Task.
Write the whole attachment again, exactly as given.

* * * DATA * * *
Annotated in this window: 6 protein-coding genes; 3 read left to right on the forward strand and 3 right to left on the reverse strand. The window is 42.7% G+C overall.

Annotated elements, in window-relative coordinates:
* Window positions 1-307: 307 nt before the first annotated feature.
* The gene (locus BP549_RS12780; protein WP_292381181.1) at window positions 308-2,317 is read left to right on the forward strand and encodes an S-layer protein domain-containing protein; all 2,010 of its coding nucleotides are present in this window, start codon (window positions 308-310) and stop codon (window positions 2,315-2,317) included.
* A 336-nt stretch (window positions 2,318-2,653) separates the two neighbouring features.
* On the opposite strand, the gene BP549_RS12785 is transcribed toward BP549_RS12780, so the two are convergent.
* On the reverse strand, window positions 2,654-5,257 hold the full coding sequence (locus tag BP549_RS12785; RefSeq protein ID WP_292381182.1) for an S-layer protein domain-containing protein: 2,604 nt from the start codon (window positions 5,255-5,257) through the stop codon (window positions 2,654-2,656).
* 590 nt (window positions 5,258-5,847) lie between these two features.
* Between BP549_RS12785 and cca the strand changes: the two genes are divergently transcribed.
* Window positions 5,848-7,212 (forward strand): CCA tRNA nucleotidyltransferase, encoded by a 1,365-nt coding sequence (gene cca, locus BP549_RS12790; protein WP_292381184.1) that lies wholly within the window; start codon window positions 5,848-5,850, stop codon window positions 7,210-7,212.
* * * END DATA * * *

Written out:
Annotated in this window: 6 protein-coding genes; 3 read left to right on the forward strand and 3 right to left on the reverse strand. The window is 42.7% G+C overall.

Annotated elements, in window-relative coordinates:
* Window positions 1-307: 307 nt before the first annotated feature.
* The gene (locus BP549_RS12780; protein WP_292381181.1) at window positions 308-2,317 is read left to right on the forward strand and encodes an S-layer protein domain-containing protein; all 2,010 of its coding nucleotides are present in this window, start codon (window positions 308-310) and stop codon (window positions 2,315-2,317) included.
* A 336-nt stretch (window positions 2,318-2,653) separates the two neighbouring features.
* On the opposite strand, the gene BP549_RS12785 is transcribed toward BP549_RS12780, so the two are convergent.
* On the reverse strand, window positions 2,654-5,257 hold the full coding sequence (locus tag BP549_RS12785; RefSeq protein ID WP_292381182.1) for an S-layer protein domain-containing protein: 2,604 nt from the start codon (window positions 5,255-5,257) through the stop codon (window positions 2,654-2,656).
* 590 nt (window positions 5,258-5,847) lie between these two features.
* Between BP549_RS12785 and cca the strand changes: the two genes are divergently transcribed.
* Window positions 5,848-7,212 (forward strand): CCA tRNA nucleotidyltransferase, encoded by a 1,365-nt coding sequence (gene cca, locus BP549_RS12790; protein WP_292381184.1) that lies wholly within the window; start codon window positions 5,848-5,850, stop codon window positions 7,210-7,212.